Root intrusion can pose a serious threat to the long-term viability of a new septic system. Assess the design plan and property to determine if tree removal is necessary.
It seems every year we receive questions about what to do about trees growing on and around septic system components, most often the drainfield area. One question was whether trees survive if they are in contact with fill used to complete mound construction.
The direct answer is no, they will not survive if fill is brought up around the tree and the bark is in direct contact with soil. It may take a year or two but a fungus will develop in the bark and ultimately the tree will die. In other landscaping situations, trees can be protected from this fate by creating an open area around the base of the tree out of rocks or interlocking landscape blocks. If the bark is open to the air the tree should be able to survive if it or its root system has not been damaged during the installation process.
The larger question is whether the trees should be left in the mound or the drainfield for belowground systems. There are a couple of issues of concern about leaving trees in the area. First, root intrusion may threaten any of the system components. Second, when the tree or trees shade the area, it may be difficult to establish and maintain any other type of vegetation, which leaves the site subject to erosion, particularly for above-ground at-grades and mounds.
TREE SPECIES PLAYS A ROLE
For mounds and at-grades, our recommendation has always been that the trees should be removed from the area under the footprint of the mound. A potential exception to this would be when the fill extends beyond the typical footprint to cosmetically blend the mound into the landscape.
Type of tree and the site characteristics will help direct the decision whether to keep the tree or not. Trees that are water-seeking/loving and will send roots out in search of water should be removed due to the root intrusion concerns. Where we live, this includes species like white pine and sugar maple. These trees should also be 20 feet or more away from any sewage tanks or other system components to reduce the potential for root intrusion.
We should mention that these are the very kinds of trees that homeowners do not want to lose out of their yards! Before work starts, it is important to explain with them why the trees need to be removed. We have seen more than one irate homeowner rip into an installer because they did not realize their trees would be removed during installation.
For mounds and at-grade systems, tree removal should consist of cutting them off as close to the ground as possible and leaving the remaining stumps in place, with the soil around them scarified and sand fill placed over the top. This is to protect the infiltrative surface of the soil from smearing or compaction reducing the infiltrative capacity of the soil.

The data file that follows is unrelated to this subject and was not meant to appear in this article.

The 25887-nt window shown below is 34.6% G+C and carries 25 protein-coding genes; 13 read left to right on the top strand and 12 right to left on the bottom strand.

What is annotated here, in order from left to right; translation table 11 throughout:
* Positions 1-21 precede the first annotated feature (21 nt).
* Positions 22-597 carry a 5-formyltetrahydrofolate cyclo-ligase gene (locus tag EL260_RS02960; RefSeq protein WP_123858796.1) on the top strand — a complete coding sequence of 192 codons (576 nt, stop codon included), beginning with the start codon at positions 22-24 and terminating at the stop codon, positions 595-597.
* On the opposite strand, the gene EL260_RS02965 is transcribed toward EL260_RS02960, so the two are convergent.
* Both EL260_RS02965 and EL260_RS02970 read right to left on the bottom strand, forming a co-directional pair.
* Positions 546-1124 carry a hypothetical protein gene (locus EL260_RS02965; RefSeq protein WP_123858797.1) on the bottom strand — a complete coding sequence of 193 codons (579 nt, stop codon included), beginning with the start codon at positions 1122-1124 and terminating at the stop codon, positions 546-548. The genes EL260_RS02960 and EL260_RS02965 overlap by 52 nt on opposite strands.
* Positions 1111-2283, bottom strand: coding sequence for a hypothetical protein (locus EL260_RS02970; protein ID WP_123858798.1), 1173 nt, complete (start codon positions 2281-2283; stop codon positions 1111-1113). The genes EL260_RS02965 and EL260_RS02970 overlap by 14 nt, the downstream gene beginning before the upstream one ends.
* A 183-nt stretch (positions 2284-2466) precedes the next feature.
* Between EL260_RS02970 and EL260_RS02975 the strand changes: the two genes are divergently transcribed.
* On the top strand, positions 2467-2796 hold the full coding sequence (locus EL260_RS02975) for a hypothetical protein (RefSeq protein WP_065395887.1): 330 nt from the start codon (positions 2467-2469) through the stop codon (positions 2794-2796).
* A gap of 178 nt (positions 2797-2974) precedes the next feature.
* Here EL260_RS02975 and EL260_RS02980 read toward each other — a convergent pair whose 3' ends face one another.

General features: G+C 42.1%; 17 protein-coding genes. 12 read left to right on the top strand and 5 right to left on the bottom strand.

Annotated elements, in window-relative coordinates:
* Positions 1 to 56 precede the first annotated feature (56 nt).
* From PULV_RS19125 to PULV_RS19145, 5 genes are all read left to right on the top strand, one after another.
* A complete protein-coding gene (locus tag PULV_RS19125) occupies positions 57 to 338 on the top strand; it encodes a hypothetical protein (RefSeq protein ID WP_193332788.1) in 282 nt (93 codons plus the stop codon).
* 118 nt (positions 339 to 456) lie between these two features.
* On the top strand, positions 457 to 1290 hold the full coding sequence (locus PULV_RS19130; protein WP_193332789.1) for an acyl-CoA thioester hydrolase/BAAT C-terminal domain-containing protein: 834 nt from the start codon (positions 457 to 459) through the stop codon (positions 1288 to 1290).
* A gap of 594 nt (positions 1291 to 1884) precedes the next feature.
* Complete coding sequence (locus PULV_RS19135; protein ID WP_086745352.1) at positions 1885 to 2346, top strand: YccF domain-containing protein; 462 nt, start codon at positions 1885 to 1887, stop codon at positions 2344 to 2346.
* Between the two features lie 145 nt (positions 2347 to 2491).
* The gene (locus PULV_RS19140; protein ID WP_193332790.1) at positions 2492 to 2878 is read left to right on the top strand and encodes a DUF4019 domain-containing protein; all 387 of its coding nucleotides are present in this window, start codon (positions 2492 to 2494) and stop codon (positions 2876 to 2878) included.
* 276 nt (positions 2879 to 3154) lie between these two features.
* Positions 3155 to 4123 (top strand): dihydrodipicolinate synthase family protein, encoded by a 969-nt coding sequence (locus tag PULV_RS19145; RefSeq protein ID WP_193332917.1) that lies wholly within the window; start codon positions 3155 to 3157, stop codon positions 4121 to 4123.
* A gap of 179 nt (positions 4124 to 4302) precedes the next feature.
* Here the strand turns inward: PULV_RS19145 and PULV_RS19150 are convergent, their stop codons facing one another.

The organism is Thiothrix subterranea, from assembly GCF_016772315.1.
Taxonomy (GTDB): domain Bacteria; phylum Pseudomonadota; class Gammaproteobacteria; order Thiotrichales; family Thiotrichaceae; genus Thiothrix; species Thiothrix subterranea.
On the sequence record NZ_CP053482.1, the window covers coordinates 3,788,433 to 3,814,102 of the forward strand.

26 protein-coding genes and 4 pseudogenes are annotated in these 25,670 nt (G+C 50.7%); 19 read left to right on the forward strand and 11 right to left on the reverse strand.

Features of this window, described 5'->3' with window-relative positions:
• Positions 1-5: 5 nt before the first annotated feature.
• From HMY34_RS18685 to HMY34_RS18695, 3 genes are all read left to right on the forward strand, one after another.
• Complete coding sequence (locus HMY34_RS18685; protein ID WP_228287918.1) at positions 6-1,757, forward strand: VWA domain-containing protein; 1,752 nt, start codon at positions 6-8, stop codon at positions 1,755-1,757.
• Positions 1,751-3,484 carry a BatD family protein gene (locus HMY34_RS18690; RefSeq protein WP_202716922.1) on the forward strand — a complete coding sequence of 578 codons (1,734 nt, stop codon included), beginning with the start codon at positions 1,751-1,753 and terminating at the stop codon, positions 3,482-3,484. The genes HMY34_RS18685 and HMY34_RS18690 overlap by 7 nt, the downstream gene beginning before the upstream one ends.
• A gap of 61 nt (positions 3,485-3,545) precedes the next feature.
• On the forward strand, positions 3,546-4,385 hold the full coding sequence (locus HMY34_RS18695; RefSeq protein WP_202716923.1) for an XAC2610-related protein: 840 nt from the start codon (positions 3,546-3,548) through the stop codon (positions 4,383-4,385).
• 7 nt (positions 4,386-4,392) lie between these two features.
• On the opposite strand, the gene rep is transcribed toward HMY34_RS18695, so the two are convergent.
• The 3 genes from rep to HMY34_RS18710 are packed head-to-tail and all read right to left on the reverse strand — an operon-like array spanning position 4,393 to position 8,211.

Assess trees in the vicinity of belowground drainfields to determine if they will limit your ability to excavate or place trenches in the right location and if they pose the potential to interfere with piping or parts of the system. In gravity-fed trench systems — where we rely on development of the biomat for distribution of effluent — trees can be closer to the trench. Roots will generally not enter the trench when it is dry since there is no water or nutrients, and they won’t enter when the trench contains sewage because it lacks oxygen.
The decision about keeping trees next to gravity trenches comes down to whether the tree is in the way of installation or so close that the root system will be irreparably damaged during excavation and will ultimately die due to the disturbance.
Stump removal depends on the location of the system and site characteristics. Three methods to remove stumps are stump grinding, hand digging or using a backhoe. Stump grinding will remove the upper portion of the stump but may not remove the root parts deep enough to excavate. Hand digging is very hard and difficult work. And no, a half a stick of dynamite is not a solution! Using the backhoe is what we have seen done most often.
With any of these methods, the key is to limit potential compaction that will affect the infiltration area of the system. If it cannot be done without damaging the drainfield area, stumps should be left. Also note that the objective is not to remove all tree roots. Depending on the tree size, root systems can be extensive. The stump should be removed to a depth of about 12 inches and the rest of the roots left to decay naturally over time.
Another side note is that in some regions numerous large rocks will be found, such as northern parts of the country that were glaciated. Decisions need to be made on removal to facilitate installation. The same precautions of not smearing and compacting the treatment area apply. Where possible they should be left in place and worked around. If the area is over-excavated due to rock removal, additional fill will be needed. Typically, clean sand is used as the replacement fill, but, as usual, know your local regulations and requirements.
Jim Anderson, Ph.D., and David Gustafson, P.E., are connected with the University of Minnesota onsite wastewater treatment education program. David is extension onsite sewage treatment educator. Jim is former director of the university's Water Resources Center and is now an emeritus professor. Readers are welcome to submit questions or article suggestions to Jim and David. Write to email@example.com.